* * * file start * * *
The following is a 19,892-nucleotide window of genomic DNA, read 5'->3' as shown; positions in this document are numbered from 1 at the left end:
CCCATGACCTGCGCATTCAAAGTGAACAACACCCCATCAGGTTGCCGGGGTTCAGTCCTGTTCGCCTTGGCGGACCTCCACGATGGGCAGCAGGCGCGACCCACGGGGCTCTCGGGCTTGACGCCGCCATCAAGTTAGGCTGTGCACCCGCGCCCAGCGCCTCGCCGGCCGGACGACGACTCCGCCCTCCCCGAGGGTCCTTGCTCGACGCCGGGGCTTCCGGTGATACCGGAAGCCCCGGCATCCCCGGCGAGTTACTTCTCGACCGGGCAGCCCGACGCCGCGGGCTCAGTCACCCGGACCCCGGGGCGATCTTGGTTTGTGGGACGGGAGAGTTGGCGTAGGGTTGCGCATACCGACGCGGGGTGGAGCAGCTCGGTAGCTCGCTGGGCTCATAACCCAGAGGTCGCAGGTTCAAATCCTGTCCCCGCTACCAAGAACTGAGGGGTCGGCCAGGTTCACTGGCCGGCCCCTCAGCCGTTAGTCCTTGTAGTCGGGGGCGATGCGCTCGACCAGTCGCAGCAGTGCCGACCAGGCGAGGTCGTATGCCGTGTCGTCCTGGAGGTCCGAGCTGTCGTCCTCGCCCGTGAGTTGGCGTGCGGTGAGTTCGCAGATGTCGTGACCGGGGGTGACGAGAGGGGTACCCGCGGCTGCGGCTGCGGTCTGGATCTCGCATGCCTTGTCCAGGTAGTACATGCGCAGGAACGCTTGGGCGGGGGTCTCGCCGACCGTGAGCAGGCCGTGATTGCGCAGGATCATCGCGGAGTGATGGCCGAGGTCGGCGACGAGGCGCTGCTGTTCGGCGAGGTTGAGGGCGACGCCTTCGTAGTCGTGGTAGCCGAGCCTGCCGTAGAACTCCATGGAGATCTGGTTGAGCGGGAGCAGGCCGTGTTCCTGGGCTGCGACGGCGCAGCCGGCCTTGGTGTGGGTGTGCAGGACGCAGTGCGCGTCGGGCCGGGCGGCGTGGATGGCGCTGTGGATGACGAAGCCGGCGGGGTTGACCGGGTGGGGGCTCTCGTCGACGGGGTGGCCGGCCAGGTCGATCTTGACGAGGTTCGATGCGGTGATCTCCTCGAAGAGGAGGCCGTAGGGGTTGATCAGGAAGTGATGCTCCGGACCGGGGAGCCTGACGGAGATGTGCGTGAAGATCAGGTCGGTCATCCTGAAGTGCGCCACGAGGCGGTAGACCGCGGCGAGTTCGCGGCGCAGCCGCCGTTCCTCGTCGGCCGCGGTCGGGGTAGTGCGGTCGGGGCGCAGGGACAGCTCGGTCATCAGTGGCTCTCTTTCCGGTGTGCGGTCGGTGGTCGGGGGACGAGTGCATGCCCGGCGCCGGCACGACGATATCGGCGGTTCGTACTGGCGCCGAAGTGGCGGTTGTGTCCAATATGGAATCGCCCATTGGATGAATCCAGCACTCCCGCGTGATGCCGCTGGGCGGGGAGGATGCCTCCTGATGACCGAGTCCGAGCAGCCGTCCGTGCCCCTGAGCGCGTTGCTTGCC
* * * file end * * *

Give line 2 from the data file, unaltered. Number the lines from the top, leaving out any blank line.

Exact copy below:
CCCATGACCTGCGCATTCAAAGTGAACAACACCCCATCAGGTTGCCGGGGTTCAGTCCTGTTCGCCTTGGCGGACCTCCACGATGGGCAGCAGGCGCGACCCACGGGGCTCTCGGGCTTGACGCCGCCATCAAGTTAGGCTGTGCACCCGCGCCCAGCGCCTCGCCGGCCGGACGACGACTCCGCCCTCCCCGAGGGTCCTTGCTCGACGCCGGGGCTTCCGGTGATACCGGAAGCCCCGGCATCCCCGGCGAGTTACTTCTCGACCGGGCAGCCCGACGCCGCGGGCTCAGTCACCCGGACCCCGGGGCGATCTTGGTTTGTGGGACGGGAGAGTTGGCGTAGGGTTGCGCATACCGACGCGGGGTGGAGCAGCTCGGTAGCTCGCTGGGCTCATAACCCAGAGGTCGCAGGTTCAAATCCTGTCCCCGCTACCAAGAACTGAGGGGTCGGCCAGGTTCACTGGCCGGCCCCTCAGCCGTTAGTCCTTGTAGTCGGGGGCGATGCGCTCGACCAGTCGCAGCAGTGCCGACCAGGCGAGGTCGTATGCCGTGTCGTCCTGGAGGTCCGAGCTGTCGTCCTCGCCCGTGAGTTGGCGTGCGGTGAGTTCGCAGATGTCGTGACCGGGGGTGACGAGAGGGGTACCCGCGGCTGCGGCTGCGGTCTGGATCTCGCATGCCTTGTCCAGGTAGTACATGCGCAGGAACGCTTGGGCGGGGGTCTCGCCGACCGTGAGCAGGCCGTGATTGCGCAGGATCATCGCGGAGTGATGGCCGAGGTCGGCGACGAGGCGCTGCTGTTCGGCGAGGTTGAGGGCGACGCCTTCGTAGTCGTGGTAGCCGAGCCTGCCGTAGAACTCCATGGAGATCTGGTTGAGCGGGAGCAGGCCGTGTTCCTGGGCTGCGACGGCGCAGCCGGCCTTGGTGTGGGTGTGCAGGACGCAGTGCGCGTCGGGCCGGGCGGCGTGGATGGCGCTGTGGATGACGAAGCCGGCGGGGTTGACCGGGTGGGGGCTCTCGTCGACGGGGTGGCCGGCCAGGTCGATCTTGACGAGGTTCGATGCGGTGATCTCCTCGAAGAGGAGGCCGTAGGGGTTGATCAGGAAGTGATGCTCCGGACCGGGGAGCCTGACGGAGATGTGCGTGAAGATCAGGTCGGTCATCCTGAAGTGCGCCACGAGGCGGTAGACCGCGGCGAGTTCGCGGCGCAGCCGCCGTTCCTCGTCGGCCGCGGTCGGGGTAGTGCGGTCGGGGCGCAGGGACAGCTCGGTCATCAGTGGCTCTCTTTCCGGTGTGCGGTCGGTGGTCGGGGGACGAGTGCATGCCCGGCGCCGGCACGACGATATCGGCGGTTCGTACTGGCGCCGAAGTGGCGGTTGTGTCCAATATGGAATCGCCCATTGGATGAATCCAGCACTCCCGCGTGATGCCGCTGGGCGGGGAGGATGCCTCCTGATGACCGAGTCCGAGCAGCCGTCCGTGCCCCTGAGCGCGTTGCTTGCC